02:50 Jorge: That’s a good question, Rafi. They’re both good investments. My input in regards to multifamily versus single-family is kinda complex, my answer is kinda complex. But I will say that you either, especially if you’re a rookie, you got to start somewhere. And single-family houses are easier to grasp the concept, is easier to understand, the single-family homes versus… Is easier for you to go to Zillow and find out the more or less the value, is easier for you to find the data that you need, to make a decision on a single-family home. Nine times out of 10, buying an apartment complex is gonna be more difficult. You’re gonna require some professional help to really come up with the value of that asset. It’s a little more difficult.
03:46 Rafi: So would you say that single-family is more like basic/intermediate and then multifamily is more on the advanced side of the equation?
03:55 Jorge: Yes. I think the ideal business plan, the business plan that Graystone has is, we’ll start buying single-family homes. Once we feel comfortable and master that, then we do some sort of exchange to exchange those funds in a 1031, 1035 exchange, and then we move into the big leagues, then we could transfer. Once we feel comfortable with buying, managing 10, 15, 20, 30 assets, then we move to the apartment complexes. But one thing I wanna mention, that you have single-family homes, and you also have multifamily homes that are called duplexes, quadruplexes, and then you have the apartment complexes.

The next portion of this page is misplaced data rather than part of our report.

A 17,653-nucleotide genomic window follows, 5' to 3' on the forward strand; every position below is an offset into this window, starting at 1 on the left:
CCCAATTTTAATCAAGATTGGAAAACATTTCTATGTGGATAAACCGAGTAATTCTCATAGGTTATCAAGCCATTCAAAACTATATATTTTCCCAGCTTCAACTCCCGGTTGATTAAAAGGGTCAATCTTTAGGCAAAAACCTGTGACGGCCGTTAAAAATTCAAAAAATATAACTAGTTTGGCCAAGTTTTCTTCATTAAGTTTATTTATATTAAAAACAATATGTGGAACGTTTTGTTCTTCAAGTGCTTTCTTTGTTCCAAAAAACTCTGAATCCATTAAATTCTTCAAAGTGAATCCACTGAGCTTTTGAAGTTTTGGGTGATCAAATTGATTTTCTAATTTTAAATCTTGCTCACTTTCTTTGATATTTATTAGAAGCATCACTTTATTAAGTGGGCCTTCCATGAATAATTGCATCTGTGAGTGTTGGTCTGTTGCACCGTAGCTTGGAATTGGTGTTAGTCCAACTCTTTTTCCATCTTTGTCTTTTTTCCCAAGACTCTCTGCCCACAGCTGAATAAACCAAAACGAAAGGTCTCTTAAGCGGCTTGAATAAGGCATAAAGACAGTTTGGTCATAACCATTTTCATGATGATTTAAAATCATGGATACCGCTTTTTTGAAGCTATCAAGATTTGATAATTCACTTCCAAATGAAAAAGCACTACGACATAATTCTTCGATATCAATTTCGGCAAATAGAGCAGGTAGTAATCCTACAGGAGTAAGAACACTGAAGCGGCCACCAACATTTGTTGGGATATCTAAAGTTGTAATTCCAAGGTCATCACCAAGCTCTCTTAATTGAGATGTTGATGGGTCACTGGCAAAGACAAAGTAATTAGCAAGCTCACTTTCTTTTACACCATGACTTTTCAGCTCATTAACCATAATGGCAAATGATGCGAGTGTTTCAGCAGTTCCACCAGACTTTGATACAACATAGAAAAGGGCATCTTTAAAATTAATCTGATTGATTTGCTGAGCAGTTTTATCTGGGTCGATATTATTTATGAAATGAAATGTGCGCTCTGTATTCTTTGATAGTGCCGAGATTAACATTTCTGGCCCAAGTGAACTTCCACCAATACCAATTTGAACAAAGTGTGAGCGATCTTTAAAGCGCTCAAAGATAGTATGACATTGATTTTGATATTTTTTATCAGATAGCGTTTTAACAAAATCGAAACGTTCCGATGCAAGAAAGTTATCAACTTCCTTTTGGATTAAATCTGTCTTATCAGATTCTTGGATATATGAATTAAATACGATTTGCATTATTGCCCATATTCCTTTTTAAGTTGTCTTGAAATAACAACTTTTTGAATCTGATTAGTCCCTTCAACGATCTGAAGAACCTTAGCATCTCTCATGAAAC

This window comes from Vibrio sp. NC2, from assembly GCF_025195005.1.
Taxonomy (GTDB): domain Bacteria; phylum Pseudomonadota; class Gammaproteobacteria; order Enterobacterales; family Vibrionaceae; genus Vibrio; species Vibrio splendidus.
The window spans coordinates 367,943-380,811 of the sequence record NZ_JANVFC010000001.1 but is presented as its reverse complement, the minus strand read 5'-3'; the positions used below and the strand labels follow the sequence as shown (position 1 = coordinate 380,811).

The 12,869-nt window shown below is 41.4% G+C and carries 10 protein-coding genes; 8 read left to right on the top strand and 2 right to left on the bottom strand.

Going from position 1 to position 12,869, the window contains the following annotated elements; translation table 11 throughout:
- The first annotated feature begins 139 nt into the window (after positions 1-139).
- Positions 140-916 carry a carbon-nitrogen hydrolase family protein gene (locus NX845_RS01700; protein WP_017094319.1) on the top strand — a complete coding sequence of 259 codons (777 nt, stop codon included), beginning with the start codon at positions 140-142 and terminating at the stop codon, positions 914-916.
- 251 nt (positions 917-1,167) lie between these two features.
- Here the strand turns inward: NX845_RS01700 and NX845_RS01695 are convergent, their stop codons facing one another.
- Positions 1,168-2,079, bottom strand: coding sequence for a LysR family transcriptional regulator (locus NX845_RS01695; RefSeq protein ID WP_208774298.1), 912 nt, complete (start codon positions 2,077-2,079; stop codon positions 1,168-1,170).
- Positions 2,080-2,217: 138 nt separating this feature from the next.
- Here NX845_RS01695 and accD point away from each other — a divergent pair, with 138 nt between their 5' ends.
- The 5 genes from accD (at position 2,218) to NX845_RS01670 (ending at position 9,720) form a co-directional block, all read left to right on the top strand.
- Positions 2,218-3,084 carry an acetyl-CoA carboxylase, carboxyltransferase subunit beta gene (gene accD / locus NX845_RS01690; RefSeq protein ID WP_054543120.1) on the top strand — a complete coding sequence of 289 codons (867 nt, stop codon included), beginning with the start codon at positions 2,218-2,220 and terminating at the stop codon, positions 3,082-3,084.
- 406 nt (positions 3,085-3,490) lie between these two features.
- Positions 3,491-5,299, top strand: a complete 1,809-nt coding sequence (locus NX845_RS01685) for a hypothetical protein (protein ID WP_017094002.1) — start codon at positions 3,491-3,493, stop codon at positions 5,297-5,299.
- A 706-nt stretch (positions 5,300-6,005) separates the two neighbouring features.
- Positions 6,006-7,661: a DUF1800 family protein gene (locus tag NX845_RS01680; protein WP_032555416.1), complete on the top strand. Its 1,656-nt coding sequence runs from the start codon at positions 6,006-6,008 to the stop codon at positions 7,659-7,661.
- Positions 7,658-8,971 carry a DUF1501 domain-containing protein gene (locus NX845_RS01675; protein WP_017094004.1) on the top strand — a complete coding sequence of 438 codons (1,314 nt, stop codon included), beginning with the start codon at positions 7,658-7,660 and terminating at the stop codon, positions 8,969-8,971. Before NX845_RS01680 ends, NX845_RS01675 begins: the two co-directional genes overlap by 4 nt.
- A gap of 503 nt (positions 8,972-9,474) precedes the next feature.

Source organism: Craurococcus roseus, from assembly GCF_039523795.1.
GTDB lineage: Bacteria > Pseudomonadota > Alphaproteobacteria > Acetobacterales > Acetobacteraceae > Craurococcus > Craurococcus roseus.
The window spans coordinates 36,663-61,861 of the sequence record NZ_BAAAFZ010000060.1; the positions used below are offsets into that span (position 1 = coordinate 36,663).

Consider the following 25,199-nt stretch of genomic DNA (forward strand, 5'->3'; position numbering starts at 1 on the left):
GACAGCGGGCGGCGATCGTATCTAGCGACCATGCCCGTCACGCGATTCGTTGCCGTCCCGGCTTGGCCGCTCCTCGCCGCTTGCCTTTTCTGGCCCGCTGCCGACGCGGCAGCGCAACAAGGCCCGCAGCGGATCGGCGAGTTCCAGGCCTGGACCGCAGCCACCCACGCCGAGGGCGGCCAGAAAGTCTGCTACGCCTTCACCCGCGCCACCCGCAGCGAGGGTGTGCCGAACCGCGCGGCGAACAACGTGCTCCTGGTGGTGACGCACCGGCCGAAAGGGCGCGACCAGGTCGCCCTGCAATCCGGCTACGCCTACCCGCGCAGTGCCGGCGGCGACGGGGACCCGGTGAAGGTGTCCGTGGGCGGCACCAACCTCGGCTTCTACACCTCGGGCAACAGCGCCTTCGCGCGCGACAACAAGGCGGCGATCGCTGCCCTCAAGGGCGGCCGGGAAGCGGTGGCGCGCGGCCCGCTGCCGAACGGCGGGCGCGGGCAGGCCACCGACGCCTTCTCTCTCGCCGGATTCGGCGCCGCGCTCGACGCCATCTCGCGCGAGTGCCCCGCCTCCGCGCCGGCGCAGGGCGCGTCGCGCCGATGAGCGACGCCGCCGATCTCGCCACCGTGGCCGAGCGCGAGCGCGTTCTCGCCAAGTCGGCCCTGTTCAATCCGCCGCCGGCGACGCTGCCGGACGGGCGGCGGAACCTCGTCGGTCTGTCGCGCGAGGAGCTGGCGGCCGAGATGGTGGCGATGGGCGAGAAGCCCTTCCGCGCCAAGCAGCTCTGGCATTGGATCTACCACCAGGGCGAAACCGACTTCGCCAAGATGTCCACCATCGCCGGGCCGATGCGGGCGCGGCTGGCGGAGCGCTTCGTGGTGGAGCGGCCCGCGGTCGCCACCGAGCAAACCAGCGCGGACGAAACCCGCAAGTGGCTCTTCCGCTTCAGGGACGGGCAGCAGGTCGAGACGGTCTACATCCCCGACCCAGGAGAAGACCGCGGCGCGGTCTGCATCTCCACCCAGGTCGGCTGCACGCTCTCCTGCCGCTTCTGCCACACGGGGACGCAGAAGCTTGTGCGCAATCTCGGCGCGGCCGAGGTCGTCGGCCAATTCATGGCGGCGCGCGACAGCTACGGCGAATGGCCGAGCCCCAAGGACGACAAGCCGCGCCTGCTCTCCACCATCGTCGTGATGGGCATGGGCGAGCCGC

04:45 Rafi: Okay. So when we’re talking about multifamily homes, I think that’s probably where we should have started. What would be considered a multifamily home? Because I don’t know, from my perspective I’m thinking somewhere where there’s multiple, 10. 15, like an apartment complex. But for the sake of this discussion, is a duplex a multifamily home, or triplex?
05:10 Jorge: Yes.
05:10 Rafi: Yes. So why, if it’s one roof basically, why would you categorize duplex and triplexes as multifamily homes? And let me say hi to Raymond, that just joined.
05:22 Jorge: Hello, Raymond.
05:22 Rafi: And Eric also out there. But why would you say that duplex, triplex is a multi-family home? For the purpose of the discussion.
05:29 Jorge: Well, they have multiple families, it’s more than one family under the roof. It’s very simple.
05:38 Rafi: So why is it different to manage? “Hey, I want more rents under one roof.” What makes them more complex to manage than a single-family home?